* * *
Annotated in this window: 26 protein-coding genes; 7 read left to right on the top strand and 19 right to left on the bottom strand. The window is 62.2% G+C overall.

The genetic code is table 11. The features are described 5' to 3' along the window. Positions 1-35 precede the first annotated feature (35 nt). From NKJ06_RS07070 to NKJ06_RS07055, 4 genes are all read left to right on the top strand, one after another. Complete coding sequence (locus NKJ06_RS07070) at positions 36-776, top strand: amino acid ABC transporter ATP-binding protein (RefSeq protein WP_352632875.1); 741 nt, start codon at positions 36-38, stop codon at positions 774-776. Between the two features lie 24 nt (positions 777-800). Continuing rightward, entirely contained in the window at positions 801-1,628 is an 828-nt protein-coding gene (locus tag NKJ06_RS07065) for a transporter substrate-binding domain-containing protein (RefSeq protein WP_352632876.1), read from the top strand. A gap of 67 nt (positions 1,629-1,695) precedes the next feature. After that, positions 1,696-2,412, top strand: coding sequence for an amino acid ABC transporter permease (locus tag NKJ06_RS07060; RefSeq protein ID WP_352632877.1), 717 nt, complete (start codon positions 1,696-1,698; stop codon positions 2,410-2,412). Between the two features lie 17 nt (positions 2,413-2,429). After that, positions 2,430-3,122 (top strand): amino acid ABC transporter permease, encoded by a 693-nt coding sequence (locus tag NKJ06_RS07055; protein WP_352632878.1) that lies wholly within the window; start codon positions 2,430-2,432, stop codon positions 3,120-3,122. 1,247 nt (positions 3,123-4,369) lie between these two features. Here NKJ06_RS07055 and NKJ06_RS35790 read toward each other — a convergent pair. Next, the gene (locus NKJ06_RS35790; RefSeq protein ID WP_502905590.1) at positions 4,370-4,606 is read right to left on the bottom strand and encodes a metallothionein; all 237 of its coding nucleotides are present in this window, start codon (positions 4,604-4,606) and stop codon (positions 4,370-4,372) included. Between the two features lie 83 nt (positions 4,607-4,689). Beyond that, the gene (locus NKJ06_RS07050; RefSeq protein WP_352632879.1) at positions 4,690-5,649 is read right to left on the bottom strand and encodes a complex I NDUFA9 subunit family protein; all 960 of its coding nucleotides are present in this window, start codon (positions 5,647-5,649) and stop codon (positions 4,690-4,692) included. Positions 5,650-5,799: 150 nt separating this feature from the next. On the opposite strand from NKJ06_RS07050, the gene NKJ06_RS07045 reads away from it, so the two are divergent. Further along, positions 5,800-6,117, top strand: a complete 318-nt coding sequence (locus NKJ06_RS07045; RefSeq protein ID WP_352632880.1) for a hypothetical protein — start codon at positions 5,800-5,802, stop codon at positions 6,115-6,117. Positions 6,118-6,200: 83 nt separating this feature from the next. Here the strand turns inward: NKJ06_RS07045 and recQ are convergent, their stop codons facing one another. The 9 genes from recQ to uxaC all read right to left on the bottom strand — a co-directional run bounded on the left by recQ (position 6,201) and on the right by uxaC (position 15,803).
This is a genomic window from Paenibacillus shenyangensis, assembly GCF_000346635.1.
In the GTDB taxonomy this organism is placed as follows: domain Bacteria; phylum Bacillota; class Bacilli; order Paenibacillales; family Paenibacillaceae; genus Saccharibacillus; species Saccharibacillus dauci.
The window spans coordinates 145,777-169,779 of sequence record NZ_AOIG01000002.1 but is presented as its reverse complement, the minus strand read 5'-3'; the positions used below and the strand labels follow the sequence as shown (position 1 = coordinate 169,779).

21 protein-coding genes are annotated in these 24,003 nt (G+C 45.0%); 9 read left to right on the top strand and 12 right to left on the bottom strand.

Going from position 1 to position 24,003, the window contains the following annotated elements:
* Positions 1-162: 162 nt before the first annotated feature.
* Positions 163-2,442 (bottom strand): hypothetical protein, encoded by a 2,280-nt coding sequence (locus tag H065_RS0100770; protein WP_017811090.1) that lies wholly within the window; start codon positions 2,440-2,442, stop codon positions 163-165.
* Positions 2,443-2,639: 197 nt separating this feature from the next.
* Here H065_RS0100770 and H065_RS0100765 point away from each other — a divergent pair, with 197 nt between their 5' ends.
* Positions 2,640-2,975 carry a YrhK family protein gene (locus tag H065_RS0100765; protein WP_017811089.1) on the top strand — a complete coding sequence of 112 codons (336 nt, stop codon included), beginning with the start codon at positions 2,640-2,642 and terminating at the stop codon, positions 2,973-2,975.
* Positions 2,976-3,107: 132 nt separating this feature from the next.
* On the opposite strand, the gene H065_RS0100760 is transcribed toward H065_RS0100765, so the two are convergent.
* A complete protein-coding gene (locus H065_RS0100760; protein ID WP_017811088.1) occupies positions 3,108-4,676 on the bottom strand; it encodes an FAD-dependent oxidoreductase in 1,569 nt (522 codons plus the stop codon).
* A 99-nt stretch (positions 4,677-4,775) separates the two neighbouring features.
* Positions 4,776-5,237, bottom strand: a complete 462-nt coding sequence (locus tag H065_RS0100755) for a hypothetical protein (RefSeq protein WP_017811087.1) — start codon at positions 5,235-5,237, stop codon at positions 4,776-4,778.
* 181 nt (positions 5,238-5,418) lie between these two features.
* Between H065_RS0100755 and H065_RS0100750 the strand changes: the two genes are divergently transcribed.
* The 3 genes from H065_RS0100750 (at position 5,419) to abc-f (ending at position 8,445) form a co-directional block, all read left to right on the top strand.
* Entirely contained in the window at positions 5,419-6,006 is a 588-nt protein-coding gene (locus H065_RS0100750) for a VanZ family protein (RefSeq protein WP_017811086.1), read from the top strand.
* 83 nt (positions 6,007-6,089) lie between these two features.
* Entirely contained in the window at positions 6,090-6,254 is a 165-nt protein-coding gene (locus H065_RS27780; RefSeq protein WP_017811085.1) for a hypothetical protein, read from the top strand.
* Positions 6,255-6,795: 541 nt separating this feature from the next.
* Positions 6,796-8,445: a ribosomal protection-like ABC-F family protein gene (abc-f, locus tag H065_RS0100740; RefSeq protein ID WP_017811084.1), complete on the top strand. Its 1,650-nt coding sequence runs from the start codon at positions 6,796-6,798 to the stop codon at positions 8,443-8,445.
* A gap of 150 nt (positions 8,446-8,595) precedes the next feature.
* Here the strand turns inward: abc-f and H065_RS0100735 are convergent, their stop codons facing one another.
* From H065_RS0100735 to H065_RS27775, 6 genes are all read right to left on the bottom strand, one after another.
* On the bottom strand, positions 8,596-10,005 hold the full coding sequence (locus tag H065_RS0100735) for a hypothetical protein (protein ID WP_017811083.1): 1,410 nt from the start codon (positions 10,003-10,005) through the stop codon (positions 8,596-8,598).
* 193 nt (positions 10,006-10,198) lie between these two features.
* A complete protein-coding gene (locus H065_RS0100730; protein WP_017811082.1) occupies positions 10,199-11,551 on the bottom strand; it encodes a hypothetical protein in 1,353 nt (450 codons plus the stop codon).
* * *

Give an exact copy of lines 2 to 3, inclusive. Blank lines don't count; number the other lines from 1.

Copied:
The genetic code is table 11. The features are described 5' to 3' along the window. Positions 1-35 precede the first annotated feature (35 nt). From NKJ06_RS07070 to NKJ06_RS07055, 4 genes are all read left to right on the top strand, one after another. Complete coding sequence (locus NKJ06_RS07070) at positions 36-776, top strand: amino acid ABC transporter ATP-binding protein (RefSeq protein WP_352632875.1); 741 nt, start codon at positions 36-38, stop codon at positions 774-776. Between the two features lie 24 nt (positions 777-800). Continuing rightward, entirely contained in the window at positions 801-1,628 is an 828-nt protein-coding gene (locus tag NKJ06_RS07065) for a transporter substrate-binding domain-containing protein (RefSeq protein WP_352632876.1), read from the top strand. A gap of 67 nt (positions 1,629-1,695) precedes the next feature. After that, positions 1,696-2,412, top strand: coding sequence for an amino acid ABC transporter permease (locus tag NKJ06_RS07060; RefSeq protein ID WP_352632877.1), 717 nt, complete (start codon positions 1,696-1,698; stop codon positions 2,410-2,412). Between the two features lie 17 nt (positions 2,413-2,429). After that, positions 2,430-3,122 (top strand): amino acid ABC transporter permease, encoded by a 693-nt coding sequence (locus tag NKJ06_RS07055; protein WP_352632878.1) that lies wholly within the window; start codon positions 2,430-2,432, stop codon positions 3,120-3,122. 1,247 nt (positions 3,123-4,369) lie between these two features. Here NKJ06_RS07055 and NKJ06_RS35790 read toward each other — a convergent pair. Next, the gene (locus NKJ06_RS35790; RefSeq protein ID WP_502905590.1) at positions 4,370-4,606 is read right to left on the bottom strand and encodes a metallothionein; all 237 of its coding nucleotides are present in this window, start codon (positions 4,604-4,606) and stop codon (positions 4,370-4,372) included. Between the two features lie 83 nt (positions 4,607-4,689). Beyond that, the gene (locus NKJ06_RS07050; RefSeq protein WP_352632879.1) at positions 4,690-5,649 is read right to left on the bottom strand and encodes a complex I NDUFA9 subunit family protein; all 960 of its coding nucleotides are present in this window, start codon (positions 5,647-5,649) and stop codon (positions 4,690-4,692) included. Positions 5,650-5,799: 150 nt separating this feature from the next. On the opposite strand from NKJ06_RS07050, the gene NKJ06_RS07045 reads away from it, so the two are divergent. Further along, positions 5,800-6,117, top strand: a complete 318-nt coding sequence (locus NKJ06_RS07045; RefSeq protein ID WP_352632880.1) for a hypothetical protein — start codon at positions 5,800-5,802, stop codon at positions 6,115-6,117. Positions 6,118-6,200: 83 nt separating this feature from the next. Here the strand turns inward: NKJ06_RS07045 and recQ are convergent, their stop codons facing one another. The 9 genes from recQ to uxaC all read right to left on the bottom strand — a co-directional run bounded on the left by recQ (position 6,201) and on the right by uxaC (position 15,803).
This is a genomic window from Paenibacillus shenyangensis, assembly GCF_000346635.1.